Harvill, R. L. (2020, September 2). Beginning groups: Tone and use of eyes [Video file]. Retrieved from…

Forsyth, D. (2019). Group dynamics (7th ed.). Boston, MA: Cengage Learning.

Jacobs, E. E., Schimmel, C. J., Masson, R. L., & Harvill, R. L. (2016). Group counseling strategies and skills (8th ed.). Boston, MA: Cengage Learning.

Second reply:

3 hours ago

Katrina Watson

Forum 2


According to Forsyth (2019), groups go through predictable stages including forming, storming, norming, and performing. Each stage is important and helps to move the group toward being successful. In the beginning of the formation of a group, the group enters the forming stage followed by the storming stage. These stages are critical to the success of the group. The leader plays a particularly important role during these stages, and if the leader attends to these stages properly, the group should enter the later stages smoothly.

In the forming stage, members become familiar with the leader, the other members, and the purpose of the group (Jacobs, Schimmel, Masson, & Harvill, 2016). The forming stage can last several sessions or just one session, depending on the group. If the members are unacquainted, the leader should take special note to introduce each member through activities and introductions. Just as a host of a party should introduce party guests, it is the leader’s responsibility to acquaint the members so they can begin to build common ground. During this stage, the members get comfortable within the group and, also take note of what is expected of them (Jacobs et al., 2016). Although this stage can be short in duration, it is vital to the successful transition to the other stages.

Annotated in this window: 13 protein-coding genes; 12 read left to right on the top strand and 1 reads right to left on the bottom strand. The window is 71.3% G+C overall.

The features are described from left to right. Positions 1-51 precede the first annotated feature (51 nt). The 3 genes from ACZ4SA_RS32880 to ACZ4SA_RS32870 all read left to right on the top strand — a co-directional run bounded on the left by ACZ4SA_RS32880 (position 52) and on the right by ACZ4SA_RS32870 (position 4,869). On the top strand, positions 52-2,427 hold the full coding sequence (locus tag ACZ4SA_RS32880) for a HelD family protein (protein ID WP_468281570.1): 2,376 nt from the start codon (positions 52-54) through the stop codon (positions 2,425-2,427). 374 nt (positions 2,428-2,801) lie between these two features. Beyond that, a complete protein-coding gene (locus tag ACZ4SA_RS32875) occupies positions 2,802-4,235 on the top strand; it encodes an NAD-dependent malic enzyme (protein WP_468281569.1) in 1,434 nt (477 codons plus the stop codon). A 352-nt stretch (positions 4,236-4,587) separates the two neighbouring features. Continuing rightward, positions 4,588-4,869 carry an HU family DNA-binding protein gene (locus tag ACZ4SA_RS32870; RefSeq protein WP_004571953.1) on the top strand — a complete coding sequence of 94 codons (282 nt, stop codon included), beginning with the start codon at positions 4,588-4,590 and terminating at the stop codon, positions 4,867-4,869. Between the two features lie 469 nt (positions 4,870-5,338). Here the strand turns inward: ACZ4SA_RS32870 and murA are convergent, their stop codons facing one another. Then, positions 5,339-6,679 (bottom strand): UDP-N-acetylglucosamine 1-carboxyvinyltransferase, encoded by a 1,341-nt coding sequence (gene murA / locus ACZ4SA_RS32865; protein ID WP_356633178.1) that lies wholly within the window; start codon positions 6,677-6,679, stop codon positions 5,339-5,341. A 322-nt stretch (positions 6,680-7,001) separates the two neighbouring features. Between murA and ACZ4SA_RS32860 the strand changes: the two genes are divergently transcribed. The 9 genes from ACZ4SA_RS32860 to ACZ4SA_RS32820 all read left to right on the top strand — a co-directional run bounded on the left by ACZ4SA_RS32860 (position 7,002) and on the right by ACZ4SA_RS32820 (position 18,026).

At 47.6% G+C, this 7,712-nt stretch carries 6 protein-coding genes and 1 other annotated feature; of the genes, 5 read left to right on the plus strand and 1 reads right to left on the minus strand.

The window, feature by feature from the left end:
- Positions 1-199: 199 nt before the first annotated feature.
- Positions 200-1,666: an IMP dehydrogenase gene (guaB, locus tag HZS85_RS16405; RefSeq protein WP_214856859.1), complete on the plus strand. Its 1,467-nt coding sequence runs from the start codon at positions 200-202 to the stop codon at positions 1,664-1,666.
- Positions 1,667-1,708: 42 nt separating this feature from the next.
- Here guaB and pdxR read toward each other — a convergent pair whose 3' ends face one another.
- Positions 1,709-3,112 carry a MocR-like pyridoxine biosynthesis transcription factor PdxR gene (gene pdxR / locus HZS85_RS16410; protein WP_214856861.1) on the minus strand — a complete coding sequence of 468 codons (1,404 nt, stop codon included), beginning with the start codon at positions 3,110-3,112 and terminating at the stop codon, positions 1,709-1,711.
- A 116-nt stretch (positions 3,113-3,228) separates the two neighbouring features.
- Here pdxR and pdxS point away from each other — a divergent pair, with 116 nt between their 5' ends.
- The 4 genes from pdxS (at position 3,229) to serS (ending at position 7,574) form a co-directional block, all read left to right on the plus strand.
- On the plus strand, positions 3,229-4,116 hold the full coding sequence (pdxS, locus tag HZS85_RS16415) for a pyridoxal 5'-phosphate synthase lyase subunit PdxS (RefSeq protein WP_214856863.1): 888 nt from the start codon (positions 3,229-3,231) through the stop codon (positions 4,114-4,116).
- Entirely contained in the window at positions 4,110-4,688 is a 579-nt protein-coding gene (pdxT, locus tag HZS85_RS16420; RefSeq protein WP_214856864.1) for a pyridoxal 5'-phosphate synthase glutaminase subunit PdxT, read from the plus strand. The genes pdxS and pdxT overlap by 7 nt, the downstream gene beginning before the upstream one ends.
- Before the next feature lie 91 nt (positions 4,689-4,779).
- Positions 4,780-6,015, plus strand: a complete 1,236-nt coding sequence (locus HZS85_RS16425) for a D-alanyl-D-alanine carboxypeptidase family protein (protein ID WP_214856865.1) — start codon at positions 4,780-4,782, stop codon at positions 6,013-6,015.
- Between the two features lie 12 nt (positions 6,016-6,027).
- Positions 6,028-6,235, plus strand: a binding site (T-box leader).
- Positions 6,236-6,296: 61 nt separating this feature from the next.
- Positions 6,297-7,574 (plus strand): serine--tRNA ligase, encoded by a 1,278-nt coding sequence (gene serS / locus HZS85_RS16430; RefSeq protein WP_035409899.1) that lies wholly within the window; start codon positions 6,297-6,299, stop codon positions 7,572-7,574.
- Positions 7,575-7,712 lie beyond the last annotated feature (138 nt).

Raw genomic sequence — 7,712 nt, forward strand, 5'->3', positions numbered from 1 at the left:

During the second phase, storming, the members may begin to feel tension within the group (Jacobs et al., 2016). According to Jacobs et al (2016), groups do not have to go through this stage and most likely will not if the leader is skilled at leading groups. However, if a group does go through the storming stage, the leader’s job is to help the members by pointing out commonalities, build trust among members, and elicit commitment from each group member (Jacobs et al., 2016). By clarifying the purpose, utilizing strong structure within the group, and enhancing investment of each member, the group is likely to move through this challenging stage.

When my husband and I adopted our sibling group of three children from foster care over ten years ago, we unknowingly went through these stages as a family. We had two previously adopted children already and then added the three siblings. During the initial stages, we spent a lot of time in stage one of forming. It was important to become acquainted with one another while communicating what our expectations were for all family members. By making a safe place for each of the children to be themselves and voice their feelings, we were eventually able to move into the later stages of the group process.


Forsyth, D. (2019). Group dynamics (7th ed.). Boston, MA: Cengage.

Jacobs, E., Schimmel, C., Masson, R., & Harvill, R. (2016). Group counseling: Strategies and skills (8th ed.). Boston, MA: Cengage.